Breastfeeding is one of the most effective preventive health measures for infants and mothers. Despite its benefits, Texas has one of the lowest rates in the United States with only 13.7% of Texas mothers exclusively breastfeeding for six months.

Five Baylor hospitals were recently chosen to join a pioneering group of hospitals hoping to reverse this trend. They are among 20 hospitals/facilities in North Texas selected to be part of the “Texas Ten Step Star Achiever Breastfeeding Learning Collaborative,” a five-year quality improvement project designed to improve facility environments to better support a mother's choice to breastfeed.

“We are excited to join this effort and work together with our fellow members on this unique initiative to improve breast-feeding rates in our state. The opportunity to learn from one another will help us to continue to improve the quality of care offered not just at Baylor hospitals, but all hospitals in Texas. We want to ensure every new mother, no matter where she receives care, will have the support and knowledge to make the best decisions for her own health and her baby’s,” says Janice L. Walker, R.N., BSN, MBA-HCM, NEA-BC, Baylor Health Care System Vice President of Women's Service and CNO, Baylor All Saints Medical Center’s Andrews Women’s Hospital.

The “Texas Ten Step Star Achiever Breastfeeding Learning Collaborative” aims to help birthing facilities create settings where a woman’s choice concerning breastfeeding can be best supported, with the goal of increasing exclusive breastfeeding.

The effort is being led by NICHQ (the National Initiative for Children's Healthcare Quality) and is funded by the Texas Department of State Health Services (DSHS) and the Texas Supplemental Nutrition Program for Women, Infants and Children (WIC).

What distinguishes this new project is collaboration. What these hospitals learn will be shared among other participants, helping more mothers across the state become more successful in exclusively breastfeeding their babies.

“The 20 facilities are responsible for more than 48,000 births each year,” says NICHQ Project Director Jennifer Ustianov. “Texas has the second largest population of children in the entire country so it has the opportunity to be a leader in improving breastfeeding rates nationwide.”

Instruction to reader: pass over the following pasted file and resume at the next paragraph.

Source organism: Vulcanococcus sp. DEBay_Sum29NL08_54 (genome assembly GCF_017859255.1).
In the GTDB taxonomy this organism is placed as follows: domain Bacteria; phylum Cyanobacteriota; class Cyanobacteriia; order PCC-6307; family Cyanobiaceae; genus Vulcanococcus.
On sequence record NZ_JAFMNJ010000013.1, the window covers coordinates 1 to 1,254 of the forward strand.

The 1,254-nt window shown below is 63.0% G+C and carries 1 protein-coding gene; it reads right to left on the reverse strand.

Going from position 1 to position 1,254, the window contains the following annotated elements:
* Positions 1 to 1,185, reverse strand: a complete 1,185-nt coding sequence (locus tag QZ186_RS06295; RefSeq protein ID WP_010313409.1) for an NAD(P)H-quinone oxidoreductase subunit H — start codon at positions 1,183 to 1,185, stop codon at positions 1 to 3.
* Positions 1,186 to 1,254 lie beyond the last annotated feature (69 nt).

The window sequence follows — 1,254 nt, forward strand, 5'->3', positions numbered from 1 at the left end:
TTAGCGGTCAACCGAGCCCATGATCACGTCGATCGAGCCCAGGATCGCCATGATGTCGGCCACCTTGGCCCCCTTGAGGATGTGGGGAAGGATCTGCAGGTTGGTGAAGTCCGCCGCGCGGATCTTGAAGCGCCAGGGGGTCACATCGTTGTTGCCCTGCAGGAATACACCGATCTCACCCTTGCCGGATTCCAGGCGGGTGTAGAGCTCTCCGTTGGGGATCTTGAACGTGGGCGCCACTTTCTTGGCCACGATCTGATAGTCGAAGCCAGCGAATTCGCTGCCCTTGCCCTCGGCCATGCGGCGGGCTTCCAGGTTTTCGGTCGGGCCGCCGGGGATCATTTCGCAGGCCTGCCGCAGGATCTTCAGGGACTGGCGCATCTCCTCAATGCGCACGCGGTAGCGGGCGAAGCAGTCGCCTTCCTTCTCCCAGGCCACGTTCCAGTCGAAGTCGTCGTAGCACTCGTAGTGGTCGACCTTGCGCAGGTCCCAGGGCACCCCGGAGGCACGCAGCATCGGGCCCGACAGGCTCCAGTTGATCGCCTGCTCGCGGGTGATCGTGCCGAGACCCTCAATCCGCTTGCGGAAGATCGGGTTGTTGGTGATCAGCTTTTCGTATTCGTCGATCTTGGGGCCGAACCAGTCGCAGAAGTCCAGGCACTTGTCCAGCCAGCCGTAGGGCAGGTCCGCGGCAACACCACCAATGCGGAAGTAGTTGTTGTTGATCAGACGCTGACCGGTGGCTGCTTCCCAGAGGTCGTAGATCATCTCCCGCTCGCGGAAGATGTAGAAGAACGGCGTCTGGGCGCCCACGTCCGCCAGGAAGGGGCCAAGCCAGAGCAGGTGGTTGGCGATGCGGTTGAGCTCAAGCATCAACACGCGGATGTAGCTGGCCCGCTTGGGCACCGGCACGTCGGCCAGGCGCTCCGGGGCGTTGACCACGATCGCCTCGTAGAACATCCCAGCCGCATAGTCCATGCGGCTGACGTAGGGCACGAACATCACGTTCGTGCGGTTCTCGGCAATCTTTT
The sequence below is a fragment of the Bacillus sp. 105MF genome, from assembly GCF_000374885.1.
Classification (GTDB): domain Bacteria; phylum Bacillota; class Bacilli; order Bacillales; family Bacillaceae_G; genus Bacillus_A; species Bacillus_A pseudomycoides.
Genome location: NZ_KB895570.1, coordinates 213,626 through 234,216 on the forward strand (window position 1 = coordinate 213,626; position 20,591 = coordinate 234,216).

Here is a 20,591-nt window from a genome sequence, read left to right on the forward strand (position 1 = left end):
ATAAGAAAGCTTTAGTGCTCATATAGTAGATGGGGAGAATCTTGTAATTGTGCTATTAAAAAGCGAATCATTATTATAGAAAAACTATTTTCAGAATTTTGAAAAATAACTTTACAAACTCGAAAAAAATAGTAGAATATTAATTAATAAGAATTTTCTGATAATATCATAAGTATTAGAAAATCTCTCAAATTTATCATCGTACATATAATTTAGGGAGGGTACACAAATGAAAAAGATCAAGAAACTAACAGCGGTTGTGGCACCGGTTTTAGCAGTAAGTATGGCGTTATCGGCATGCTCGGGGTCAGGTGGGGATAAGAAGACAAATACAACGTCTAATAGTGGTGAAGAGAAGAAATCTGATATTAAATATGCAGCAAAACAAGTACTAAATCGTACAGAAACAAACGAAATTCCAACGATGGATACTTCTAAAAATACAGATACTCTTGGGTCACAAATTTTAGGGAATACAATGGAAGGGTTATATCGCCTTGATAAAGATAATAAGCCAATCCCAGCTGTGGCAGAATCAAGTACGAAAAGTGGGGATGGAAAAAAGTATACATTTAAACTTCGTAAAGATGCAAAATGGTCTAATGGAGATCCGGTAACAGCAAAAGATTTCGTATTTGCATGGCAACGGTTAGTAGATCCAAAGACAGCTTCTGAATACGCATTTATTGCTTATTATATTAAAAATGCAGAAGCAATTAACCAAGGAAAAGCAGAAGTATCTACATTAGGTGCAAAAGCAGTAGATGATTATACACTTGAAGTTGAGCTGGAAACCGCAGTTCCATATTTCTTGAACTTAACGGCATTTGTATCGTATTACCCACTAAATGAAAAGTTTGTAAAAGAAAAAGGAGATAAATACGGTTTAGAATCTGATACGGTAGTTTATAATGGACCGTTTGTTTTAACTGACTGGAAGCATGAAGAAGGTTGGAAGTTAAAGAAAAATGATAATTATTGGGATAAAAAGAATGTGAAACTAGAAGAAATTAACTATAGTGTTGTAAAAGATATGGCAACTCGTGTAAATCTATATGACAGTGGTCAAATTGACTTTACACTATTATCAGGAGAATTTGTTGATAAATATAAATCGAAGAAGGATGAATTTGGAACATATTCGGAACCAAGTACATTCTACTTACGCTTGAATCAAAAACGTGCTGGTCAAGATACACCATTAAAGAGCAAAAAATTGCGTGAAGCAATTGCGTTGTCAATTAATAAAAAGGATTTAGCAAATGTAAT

The five Baylor hospitals included in this group are:

• Baylor All Saints Medical Center-Andrews Women's Hospital

• Baylor Medical Center at Carrollton

• Baylor Medical Center at McKinney

• Baylor Regional Medical Center at Grapevine

• Baylor University Medical Center at Dallas

Breastfeeding provides the best start in life for infants, notes Charlie Homer, MD, MPH, president and CEO of NICHQ. “Although so many women want to breastfeed their infants, too few women succeed. This project will help hospitals give mothers and their infants a greater chance at success. What these hospitals learn will help other hospitals across the state achieve greater and greater success.”

Up to 81 facilities, segmented into three cohorts based on the state’s designated public health regions, will ultimately participate in the collaborative. The first 20 facilities represent cohort A, or public health regions two and three. Recruitment for cohort B and C facilities will take place in 2014 and 2015 respectively.

NICHQ has a track record of indentifying, designing, and implementing innovative and practical strategies to help healthcare systems improve the quality of care they provide. Facilities participating in the project will learn how to conduct small tests of change, collect data on progress, and ultimately make beneficial, sustainable improvements that support breastfeeding. NICHQ will also bring the teams together virtually and in-person to share lessons, promote collaboration, and learn from improvement and breastfeeding experts.

Learn more about the Texas Ten Step Star Achiever Breastfeeding Learning Collaborative, and follow what’s happening with the project on Twitter using the hashtag #TX10Step.


About Baylor Health Care System

Baylor Health Care System is a not-for-profit, faith-based supporting organization providing services to a network of acute care hospitals and related health care entities that provide patient care, medical education, research and community service. Baylor recorded more than 2.8 million patient encounters, $4 billion in total operating revenue, $5.2 billion in total assets and $502 million in community benefit in fiscal year 2011 (as reported to the Texas Department of State Health Services). Baylor’s network of more than 300 access points includes 30 owned/operated/ ventured/affiliated hospitals; joint ventured ambulatory surgical centers; satellite outpatient locations; senior centers and more than 180 HealthTexas Provider Network physician clinics. For information visit